SeatGeek allows ticket holders to cancel for a credit at least 72 hours before a live event

October 5, 2021

The pandemic introduced a whole new level of uncertainty into planning a night out. But now, SeatGeek says it will offer a credit for any ticket returned at least 72 hours before the event, The Wall Street Journal reports.

The live-event ticketing platform SeatGeek—founded in 2007 and based in New York City—has begun giving buyers the option to return their ticketsfor any reason—and get a credit toward another event.

Its new feature, called SeatGeek Swaps, gives buyers who return their tickets at least 72 hours before any event a promotional credit equal to the purchase price and any fees paid.

SeatGeek told the Journal that it is offering the alternative just  as the pandemic has pushed all manner of purchases—not just tickets—online, and introduced new uncertainty into planning nights out.

“When you look at how people use their phones, and what they expect of the product, people expect more flexibility and expect things to be on-demand, expect to not be locked into something for the long term,” said Jack Groetzinger, a co-founder and the chief executive of SeatGeek.

The new feature could have trickle-down effects across the ticketing and reselling industry, analysts said. Currently, many ticket sellers and marketplaces offer refunds only under specific circumstances, like canceled events, and sell ticket insurance that covers certain changes in plans.

Online sales of event tickets in the United States, including sales and resales, is expected to increase 4.7% between now and 2026 to $7.9 billion, according to IBISWorld, a research firm.

The ticket sales industry is crowded, with powers like Ticketmaster, a subsidiary of Live Nation Entertainment, facing off against rivals like SeatGeek, StubHubEventbrite, and Gametime.

Sellers on the platform receive payment for their tickets even if buyers return them, the company said. SeatGeek will put the returned tickets back up for sale. Ticket brokers and fans, who comprise the vast majority of sellers on the platform, have been automatically added to the swaps program.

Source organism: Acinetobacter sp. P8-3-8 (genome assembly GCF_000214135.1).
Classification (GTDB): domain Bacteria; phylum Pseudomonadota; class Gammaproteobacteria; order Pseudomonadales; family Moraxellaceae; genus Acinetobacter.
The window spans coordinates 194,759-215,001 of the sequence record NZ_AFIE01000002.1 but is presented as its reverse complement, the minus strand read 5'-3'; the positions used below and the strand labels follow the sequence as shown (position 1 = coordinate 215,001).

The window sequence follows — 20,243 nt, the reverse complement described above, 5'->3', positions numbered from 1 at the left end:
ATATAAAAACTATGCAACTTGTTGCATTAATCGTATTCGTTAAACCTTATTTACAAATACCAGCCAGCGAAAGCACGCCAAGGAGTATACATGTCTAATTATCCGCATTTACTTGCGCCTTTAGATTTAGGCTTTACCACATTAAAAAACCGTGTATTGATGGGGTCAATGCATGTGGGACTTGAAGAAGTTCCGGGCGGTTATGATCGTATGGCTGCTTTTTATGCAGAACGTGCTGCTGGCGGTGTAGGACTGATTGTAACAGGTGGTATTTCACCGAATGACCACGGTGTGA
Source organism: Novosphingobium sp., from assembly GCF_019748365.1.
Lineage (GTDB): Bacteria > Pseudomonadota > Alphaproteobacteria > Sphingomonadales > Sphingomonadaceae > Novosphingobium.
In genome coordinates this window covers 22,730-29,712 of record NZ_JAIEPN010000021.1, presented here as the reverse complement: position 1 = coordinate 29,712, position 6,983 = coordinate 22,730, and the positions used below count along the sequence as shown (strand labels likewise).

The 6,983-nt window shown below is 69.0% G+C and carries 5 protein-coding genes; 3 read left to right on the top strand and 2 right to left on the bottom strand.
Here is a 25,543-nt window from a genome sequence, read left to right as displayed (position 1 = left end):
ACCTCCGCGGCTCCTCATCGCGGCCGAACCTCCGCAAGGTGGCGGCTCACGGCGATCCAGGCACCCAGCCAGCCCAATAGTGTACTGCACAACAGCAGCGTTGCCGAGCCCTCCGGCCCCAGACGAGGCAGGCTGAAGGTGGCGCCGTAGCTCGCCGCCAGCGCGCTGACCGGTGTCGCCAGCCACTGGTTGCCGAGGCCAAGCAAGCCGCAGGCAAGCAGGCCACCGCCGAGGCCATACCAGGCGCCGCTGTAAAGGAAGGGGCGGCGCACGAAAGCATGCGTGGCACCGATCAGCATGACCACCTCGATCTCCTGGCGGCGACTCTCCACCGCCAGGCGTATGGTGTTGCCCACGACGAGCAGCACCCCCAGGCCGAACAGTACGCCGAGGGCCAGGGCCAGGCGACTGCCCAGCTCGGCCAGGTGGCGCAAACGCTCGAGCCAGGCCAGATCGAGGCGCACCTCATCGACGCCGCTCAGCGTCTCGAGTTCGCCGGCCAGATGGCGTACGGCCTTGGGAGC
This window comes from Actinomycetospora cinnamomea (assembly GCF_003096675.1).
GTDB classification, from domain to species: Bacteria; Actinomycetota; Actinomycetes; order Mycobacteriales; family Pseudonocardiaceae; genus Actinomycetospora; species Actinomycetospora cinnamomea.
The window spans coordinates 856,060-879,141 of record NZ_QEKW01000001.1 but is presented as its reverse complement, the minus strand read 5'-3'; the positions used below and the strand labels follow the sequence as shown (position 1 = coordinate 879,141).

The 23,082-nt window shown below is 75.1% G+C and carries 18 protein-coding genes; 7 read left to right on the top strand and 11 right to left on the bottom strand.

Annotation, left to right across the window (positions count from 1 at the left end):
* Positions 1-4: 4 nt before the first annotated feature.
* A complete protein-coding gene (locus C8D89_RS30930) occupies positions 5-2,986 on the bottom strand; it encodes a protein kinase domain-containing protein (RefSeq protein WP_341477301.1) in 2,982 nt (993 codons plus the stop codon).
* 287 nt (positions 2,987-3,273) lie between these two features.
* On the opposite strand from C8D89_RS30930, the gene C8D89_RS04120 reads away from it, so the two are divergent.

But the swaps program might not work smoothly for all venues. SeatGeek is consulting with those that sell season tickets, for instance, to see how the feature could work for them, according to the company. The considerations of venues also differ from those of individuals—for example, venues need to make sure ticket holders show up to buy things like drinks and snacks.

SeatGeek decided to issue credits for returns instead of cash back to avoid potential fraud issues, company executives said. Credits also keep consumers and their money within SeatGeek.

A service like SeatGeek Swaps offers consumers greater freedom in their choices that other platforms don’t have and which may end up encouraging buyers to use SeatGeek over others, said Paul Hardart, director of the Entertainment, Media and Technology program at New York University’s Stern School of Business.

“For the customer, it gives them some optionality that they didn’t have before,” Hardart said. “A lot of that is perceived value, but it is real. You have that choice to get out of it and that might encourage people. Especially during COVID, a lot of people are hesitant to commit to anything too far in advance.”

Research contact: @WSJ

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